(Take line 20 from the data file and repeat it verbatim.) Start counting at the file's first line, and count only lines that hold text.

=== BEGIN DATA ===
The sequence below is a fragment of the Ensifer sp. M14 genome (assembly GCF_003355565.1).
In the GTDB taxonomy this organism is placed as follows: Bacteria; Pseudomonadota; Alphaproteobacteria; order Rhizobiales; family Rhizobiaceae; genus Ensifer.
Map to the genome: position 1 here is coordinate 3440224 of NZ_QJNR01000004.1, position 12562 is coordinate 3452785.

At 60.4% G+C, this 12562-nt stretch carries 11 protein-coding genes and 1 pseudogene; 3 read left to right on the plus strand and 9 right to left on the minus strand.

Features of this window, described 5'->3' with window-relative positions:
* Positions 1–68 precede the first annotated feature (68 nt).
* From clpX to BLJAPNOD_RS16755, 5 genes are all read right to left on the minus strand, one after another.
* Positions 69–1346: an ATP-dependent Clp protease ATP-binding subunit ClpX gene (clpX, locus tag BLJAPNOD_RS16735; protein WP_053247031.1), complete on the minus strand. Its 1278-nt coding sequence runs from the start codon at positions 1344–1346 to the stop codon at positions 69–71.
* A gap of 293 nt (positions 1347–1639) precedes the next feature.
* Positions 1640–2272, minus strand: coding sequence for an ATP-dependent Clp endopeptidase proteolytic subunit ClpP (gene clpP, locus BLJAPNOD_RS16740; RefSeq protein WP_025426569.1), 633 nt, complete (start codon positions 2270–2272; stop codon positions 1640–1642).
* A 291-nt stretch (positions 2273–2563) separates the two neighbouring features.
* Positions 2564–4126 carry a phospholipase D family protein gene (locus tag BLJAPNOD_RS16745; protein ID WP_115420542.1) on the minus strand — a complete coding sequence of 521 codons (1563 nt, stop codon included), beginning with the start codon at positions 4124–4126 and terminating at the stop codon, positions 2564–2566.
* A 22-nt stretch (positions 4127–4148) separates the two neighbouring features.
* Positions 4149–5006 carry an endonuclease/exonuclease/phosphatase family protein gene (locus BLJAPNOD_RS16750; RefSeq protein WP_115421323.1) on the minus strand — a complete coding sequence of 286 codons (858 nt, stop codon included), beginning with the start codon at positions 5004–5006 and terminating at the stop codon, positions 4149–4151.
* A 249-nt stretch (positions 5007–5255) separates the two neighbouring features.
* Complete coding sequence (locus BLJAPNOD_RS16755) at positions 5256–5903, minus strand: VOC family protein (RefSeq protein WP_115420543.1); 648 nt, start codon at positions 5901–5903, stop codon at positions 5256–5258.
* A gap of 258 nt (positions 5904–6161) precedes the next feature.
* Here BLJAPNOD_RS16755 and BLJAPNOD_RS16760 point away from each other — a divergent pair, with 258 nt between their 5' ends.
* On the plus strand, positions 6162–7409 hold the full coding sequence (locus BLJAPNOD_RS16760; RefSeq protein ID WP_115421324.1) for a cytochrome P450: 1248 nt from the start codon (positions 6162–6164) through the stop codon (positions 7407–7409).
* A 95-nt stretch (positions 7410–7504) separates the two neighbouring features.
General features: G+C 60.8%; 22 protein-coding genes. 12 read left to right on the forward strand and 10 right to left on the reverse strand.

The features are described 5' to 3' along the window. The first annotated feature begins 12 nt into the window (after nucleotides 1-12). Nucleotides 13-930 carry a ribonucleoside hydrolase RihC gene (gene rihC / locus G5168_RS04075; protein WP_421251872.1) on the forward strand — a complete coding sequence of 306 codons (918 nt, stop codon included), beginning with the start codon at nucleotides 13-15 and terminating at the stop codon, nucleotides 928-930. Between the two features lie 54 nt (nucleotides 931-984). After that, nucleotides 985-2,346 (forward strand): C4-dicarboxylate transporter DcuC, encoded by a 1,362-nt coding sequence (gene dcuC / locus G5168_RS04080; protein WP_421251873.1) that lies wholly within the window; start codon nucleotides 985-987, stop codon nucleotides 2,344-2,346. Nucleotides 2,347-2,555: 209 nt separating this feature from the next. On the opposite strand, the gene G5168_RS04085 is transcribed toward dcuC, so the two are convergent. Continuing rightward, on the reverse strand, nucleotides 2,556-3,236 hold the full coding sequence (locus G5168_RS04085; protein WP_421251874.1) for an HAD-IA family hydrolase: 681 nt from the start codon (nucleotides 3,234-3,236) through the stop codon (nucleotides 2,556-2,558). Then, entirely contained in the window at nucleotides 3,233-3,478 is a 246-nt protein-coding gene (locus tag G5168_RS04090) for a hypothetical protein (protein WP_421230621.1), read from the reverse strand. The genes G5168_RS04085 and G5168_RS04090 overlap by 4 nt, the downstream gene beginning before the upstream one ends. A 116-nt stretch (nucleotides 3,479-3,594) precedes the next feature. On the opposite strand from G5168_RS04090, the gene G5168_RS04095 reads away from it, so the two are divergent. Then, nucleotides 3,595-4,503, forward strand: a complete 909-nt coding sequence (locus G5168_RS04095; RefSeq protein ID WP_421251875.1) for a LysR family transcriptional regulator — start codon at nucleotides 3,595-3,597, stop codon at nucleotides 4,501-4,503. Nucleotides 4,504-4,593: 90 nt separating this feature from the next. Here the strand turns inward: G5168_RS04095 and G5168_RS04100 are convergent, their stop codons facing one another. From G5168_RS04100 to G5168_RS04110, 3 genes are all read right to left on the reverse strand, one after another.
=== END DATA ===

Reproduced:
* A 95-nt stretch (positions 7410–7504) separates the two neighbouring features.